Estate planning is an ongoing process
January 20, 2012
Editor’s Note: If you have a question for Cassandra Jones, e-mail it to firstname.lastname@example.org and it will be answered in a future column.
“Oh, I did a will once.” That is the most common response I get when I ask someone if they have an estate plan.
However, planning is an ongoing process that reflects your current needs, relationships, resources and goals. You need to make sure your plan is reviewed at least every three years to ensure that is meets your needs.
The first reason to review your trust is because of a change in your life or family.
Perhaps someone has married, or divorced. Perhaps a child was born, or has matured and is no longer a minor.
Perhaps someone has shown that they need additional incentive or assistance if they were to receive an inheritance from you. When circumstances change for you or your family, then you need to review your plan to make sure it meets the goals you have now.
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The second reason to review your trust is to ensure that whoever takes care of you is the right person.
When you plan with a will, trust, or powers of attorney, you nominate someone to take care of you, your finances, and often your family (especially in the case of minor children). But, as circumstances change, the people you trust to manage your affairs may no longer be the best choice for you.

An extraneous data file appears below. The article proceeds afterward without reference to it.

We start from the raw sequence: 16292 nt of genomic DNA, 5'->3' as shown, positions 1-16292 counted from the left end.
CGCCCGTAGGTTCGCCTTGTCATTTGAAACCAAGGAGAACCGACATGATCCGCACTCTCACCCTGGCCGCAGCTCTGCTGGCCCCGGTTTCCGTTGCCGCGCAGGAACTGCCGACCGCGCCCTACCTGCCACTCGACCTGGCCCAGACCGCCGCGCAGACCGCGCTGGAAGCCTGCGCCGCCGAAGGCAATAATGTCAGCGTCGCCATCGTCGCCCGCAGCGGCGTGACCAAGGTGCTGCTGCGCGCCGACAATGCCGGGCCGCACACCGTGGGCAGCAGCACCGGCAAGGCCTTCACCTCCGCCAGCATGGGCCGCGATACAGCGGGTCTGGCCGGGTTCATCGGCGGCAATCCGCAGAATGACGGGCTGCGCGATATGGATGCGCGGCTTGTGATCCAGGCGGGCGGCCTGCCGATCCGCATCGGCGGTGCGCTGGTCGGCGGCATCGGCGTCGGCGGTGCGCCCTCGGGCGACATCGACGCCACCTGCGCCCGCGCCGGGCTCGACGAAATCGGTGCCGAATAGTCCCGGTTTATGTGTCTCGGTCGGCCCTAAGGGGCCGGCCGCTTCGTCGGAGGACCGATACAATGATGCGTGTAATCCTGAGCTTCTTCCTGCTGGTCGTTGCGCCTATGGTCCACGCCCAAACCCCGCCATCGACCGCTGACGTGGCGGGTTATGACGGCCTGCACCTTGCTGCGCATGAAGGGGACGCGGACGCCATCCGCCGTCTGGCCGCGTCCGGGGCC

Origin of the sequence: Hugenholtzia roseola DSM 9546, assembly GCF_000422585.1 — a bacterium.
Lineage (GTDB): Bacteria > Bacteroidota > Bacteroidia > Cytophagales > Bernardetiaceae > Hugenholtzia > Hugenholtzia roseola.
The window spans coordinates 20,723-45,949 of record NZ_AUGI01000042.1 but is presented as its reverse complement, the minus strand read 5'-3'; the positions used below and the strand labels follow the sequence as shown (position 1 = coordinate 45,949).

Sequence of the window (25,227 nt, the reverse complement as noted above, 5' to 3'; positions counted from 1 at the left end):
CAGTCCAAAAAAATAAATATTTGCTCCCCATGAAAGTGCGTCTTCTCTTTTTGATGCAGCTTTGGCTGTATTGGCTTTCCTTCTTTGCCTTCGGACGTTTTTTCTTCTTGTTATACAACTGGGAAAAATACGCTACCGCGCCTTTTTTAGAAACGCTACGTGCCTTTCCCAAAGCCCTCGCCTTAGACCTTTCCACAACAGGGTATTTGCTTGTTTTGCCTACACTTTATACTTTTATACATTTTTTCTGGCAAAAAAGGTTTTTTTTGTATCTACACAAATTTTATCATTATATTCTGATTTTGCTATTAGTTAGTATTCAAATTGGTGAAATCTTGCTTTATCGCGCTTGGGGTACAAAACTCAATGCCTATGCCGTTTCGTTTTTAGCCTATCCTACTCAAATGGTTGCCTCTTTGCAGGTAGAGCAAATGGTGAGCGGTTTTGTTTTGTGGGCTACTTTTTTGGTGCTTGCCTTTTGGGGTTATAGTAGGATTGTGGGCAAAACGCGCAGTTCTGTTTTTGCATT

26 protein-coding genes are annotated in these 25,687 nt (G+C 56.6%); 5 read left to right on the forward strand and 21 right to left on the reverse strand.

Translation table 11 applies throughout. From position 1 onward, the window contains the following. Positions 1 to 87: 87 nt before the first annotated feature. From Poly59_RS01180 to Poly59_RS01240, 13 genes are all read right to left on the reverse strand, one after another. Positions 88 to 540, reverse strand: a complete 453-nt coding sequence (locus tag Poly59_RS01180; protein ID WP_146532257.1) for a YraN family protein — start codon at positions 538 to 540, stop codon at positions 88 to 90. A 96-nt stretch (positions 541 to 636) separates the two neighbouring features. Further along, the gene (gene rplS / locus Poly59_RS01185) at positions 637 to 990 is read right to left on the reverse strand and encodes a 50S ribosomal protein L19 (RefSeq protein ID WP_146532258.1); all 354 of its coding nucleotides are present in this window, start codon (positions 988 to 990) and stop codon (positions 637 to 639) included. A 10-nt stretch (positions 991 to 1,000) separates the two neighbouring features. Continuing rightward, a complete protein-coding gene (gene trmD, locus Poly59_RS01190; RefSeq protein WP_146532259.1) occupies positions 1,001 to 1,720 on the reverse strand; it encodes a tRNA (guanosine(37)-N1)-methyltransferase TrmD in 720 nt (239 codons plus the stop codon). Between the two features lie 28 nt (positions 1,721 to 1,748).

There are many reasons why they may no longer be the best choice: maybe you (or they) have moved; grown apart; a divorce or marriage has occurred; or another person is better suited to what the role requires.
If your nominated actors are not the people you would want making decisions, then you need to have your estate plan reviewed.
Finally, laws change. In Nevada, our Legislature meets and makes changes every two years. In the past two Legislative sessions, there have been significant changes affecting how powers of attorney are used, and altering our state’s trust laws. In my opinion, many of these changes have improved the quality of planning available in our state.
Our legislature is working diligently to make our state one of the best for planning in the country.
But if you have not reviewed or revised your estate plan in the last two years, then you are not taking advantage of the new laws.
Planning is an ongoing process and should not stop once the documents are signed.
You need to maintain your plan, have it reviewed regularly, and ensure that it continues to meet the goals you have for yourself and others.